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Cavaliers coach Tyronn Lue left Cleveland’s win over the Bulls yesterday due to illness. He has also missed time in other games, shootarounds and practice due to the illness.

Apparently, he reached a breaking point.

Cavaliers release:

From Tyronn Lue:

“After many conversations with our doctors and Koby and much thought given to what is best for the team and my health, I need to step back from coaching for the time being and focus on trying to establish a stronger and healthier foundation from which to coach for the rest of the season.

I have had chest pains and other troubling symptoms, compounded by a loss of sleep, throughout the year. Despite a battery of tests, there have been no conclusions as to what the exact issue is.

While I have tried to work through it, the last thing I want is for it to affect the team. I am going to use this time to focus on a prescribed routine and medication, which has previously been difficult to start in the midst of a season. My goal is to come out of it a stronger and healthier version of myself so I can continue to lead this team to the Championship we are all working towards.

I greatly appreciate Dan Gilbert, Koby Altman, our medical team and the organization’s support throughout.”

From Koby Altman:

“We know how difficult these circumstances are for Coach Lue and we support him totally in this focused approach to addressing his health issues.”

Hopefully, Lue gets through these issues and returns to the bench. My thoughts are with him.

This has been a trying season for Lue and the Cavs. Rumors have swirled about his job security, as Cleveland (40-29) has stumbled to third in the Eastern Conference. He was part of a shouting match with LeBron James on the bench (though an assistant coach might be have been LeBron’s target). Lue has had public disputes with Isaiah Thomas and J.R. Smith. And many took Kyrie Irving‘s praise of Celtics coach Brad Stevens as a shot at Lue.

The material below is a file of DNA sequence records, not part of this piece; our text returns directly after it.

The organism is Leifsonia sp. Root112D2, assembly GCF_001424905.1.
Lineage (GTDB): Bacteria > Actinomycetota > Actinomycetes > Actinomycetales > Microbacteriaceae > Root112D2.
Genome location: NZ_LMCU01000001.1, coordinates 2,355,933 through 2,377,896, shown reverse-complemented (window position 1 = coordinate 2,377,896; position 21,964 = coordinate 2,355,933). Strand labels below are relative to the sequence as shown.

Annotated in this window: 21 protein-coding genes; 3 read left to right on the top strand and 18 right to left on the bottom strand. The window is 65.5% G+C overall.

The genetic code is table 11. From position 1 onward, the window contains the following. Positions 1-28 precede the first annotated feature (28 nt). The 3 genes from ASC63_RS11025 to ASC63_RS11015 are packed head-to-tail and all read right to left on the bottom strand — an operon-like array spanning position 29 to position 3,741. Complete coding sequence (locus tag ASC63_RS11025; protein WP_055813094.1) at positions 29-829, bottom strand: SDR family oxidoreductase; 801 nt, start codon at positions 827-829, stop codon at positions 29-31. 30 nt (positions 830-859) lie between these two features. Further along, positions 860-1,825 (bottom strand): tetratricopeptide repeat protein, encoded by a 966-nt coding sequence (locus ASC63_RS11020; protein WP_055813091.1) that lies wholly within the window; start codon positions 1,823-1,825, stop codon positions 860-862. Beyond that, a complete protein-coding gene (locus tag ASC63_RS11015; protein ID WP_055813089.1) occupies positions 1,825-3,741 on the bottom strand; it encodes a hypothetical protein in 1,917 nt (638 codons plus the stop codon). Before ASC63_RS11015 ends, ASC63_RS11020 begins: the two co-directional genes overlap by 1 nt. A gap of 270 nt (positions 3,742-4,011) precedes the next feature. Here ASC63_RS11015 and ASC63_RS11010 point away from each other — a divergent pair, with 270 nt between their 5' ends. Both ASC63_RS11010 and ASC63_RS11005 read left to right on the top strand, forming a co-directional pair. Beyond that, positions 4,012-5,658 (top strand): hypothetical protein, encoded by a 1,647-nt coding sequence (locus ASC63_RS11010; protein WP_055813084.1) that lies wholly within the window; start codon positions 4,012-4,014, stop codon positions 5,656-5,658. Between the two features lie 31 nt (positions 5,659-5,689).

All that stress does Lue’s health no favors.

Him stepping away is evidently for the best. A competitor like him wouldn’t have done so unless that was absolutely clear.

But this also leaves the Cavaliers in a tough place. They’re already trying to change so much on the fly after a busy trade-deadline day upended the roster. Adjusting to a new coach – associate head coach Larry Drew – only adds to the chaos.

Drew has previous head-coaching experience, with the Bucks and Hawks. So, that should help.

But Cleveland needs major work defensively and developing cohesion before the playoffs. The goal is beating the Warriors, but even winning the East looks dicey, especially given the Raptors’ emergence.

Lue’s health comes first, and hopefully time off helps him. Unfortunately, this situation also exacerbates other issues in Cleveland.